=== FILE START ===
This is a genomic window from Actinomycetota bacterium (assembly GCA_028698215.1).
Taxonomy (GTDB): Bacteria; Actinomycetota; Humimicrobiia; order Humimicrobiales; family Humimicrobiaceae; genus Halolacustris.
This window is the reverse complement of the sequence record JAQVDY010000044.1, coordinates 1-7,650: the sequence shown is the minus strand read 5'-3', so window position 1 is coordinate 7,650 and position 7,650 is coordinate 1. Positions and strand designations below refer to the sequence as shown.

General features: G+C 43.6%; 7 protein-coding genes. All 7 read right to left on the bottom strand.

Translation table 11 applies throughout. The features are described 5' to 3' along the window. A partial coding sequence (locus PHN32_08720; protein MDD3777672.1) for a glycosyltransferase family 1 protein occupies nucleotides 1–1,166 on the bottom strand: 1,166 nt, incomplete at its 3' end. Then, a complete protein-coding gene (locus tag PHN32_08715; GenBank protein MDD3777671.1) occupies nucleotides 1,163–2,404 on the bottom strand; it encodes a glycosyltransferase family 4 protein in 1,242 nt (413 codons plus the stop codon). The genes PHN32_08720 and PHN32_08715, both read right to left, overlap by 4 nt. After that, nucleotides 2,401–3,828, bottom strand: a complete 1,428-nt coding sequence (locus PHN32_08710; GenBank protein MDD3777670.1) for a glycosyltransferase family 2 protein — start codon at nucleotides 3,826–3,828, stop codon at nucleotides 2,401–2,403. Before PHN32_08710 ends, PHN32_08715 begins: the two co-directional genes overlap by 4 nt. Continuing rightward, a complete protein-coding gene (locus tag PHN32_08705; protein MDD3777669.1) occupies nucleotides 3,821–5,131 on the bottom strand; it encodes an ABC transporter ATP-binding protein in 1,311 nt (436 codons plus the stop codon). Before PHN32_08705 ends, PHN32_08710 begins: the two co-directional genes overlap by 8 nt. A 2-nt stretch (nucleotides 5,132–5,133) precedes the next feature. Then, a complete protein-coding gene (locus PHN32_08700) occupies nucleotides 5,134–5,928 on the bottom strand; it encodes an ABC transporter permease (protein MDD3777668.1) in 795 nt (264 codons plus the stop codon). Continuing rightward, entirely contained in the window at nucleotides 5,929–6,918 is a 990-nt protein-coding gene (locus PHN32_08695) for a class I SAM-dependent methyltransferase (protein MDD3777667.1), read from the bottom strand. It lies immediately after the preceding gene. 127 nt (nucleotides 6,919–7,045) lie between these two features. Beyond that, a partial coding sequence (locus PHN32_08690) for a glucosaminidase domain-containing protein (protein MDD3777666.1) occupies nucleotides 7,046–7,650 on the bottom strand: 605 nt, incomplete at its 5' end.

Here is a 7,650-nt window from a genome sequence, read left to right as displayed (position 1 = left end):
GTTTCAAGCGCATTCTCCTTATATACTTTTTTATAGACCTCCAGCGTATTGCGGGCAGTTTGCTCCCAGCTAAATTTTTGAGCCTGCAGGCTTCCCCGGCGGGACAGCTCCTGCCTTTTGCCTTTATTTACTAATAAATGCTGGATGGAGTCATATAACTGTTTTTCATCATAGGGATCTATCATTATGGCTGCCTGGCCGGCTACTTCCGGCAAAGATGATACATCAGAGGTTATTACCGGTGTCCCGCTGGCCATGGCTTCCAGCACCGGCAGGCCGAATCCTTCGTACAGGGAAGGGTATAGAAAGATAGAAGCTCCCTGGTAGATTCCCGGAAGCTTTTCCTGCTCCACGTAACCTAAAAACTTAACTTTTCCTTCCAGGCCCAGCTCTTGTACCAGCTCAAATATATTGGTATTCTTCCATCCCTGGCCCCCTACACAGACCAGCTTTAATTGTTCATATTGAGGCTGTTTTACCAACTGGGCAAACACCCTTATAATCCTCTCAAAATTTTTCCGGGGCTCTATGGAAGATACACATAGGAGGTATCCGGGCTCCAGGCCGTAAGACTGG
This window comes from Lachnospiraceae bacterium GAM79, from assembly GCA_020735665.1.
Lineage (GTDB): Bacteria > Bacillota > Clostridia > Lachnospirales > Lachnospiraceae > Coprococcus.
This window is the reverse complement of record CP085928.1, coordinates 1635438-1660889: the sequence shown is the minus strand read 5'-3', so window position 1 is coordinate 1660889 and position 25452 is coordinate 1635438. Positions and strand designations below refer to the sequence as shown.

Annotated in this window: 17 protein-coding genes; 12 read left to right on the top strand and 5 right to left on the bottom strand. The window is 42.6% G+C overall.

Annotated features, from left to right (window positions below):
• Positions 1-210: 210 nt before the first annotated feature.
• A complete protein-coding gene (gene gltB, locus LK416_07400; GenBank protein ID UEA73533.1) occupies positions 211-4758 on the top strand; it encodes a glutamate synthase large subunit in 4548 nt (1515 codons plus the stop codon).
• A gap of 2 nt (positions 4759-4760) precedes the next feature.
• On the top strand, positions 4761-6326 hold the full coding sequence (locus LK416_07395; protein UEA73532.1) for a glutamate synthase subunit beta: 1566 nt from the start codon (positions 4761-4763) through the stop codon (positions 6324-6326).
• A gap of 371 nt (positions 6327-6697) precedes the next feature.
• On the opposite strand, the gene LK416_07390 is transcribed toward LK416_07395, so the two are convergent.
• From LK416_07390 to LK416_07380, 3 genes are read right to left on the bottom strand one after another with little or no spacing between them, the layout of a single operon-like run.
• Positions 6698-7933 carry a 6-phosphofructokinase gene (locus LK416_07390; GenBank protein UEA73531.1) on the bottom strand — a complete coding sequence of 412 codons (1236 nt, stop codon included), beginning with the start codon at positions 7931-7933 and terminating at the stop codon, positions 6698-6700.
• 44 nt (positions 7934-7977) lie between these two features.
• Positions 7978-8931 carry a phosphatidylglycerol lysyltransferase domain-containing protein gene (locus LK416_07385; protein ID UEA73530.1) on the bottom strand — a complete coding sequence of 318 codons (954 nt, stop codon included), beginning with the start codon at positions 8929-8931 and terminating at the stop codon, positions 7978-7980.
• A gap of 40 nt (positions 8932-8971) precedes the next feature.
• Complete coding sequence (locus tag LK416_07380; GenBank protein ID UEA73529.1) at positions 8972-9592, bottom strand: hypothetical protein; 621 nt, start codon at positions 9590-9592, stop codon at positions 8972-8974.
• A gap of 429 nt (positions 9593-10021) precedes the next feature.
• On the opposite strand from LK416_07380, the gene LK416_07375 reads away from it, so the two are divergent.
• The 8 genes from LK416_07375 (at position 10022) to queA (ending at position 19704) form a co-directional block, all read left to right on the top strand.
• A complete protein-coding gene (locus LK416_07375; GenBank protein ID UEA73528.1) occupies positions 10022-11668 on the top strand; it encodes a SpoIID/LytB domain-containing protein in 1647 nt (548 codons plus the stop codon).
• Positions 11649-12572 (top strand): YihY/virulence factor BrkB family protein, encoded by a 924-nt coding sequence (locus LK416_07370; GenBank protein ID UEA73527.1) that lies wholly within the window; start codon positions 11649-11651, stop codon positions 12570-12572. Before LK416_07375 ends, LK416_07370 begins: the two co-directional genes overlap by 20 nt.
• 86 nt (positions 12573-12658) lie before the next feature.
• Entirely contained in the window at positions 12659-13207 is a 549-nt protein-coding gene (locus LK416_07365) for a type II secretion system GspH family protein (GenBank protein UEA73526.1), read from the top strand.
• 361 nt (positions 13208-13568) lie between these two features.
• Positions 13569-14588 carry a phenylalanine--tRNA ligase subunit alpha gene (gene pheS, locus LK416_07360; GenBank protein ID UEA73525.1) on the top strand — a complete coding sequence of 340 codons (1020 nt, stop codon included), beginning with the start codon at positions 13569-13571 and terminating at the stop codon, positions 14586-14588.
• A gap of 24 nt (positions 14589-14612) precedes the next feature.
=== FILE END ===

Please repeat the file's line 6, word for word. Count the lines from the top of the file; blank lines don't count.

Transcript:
Here is a 7,650-nt window from a genome sequence, read left to right as displayed (position 1 = left end):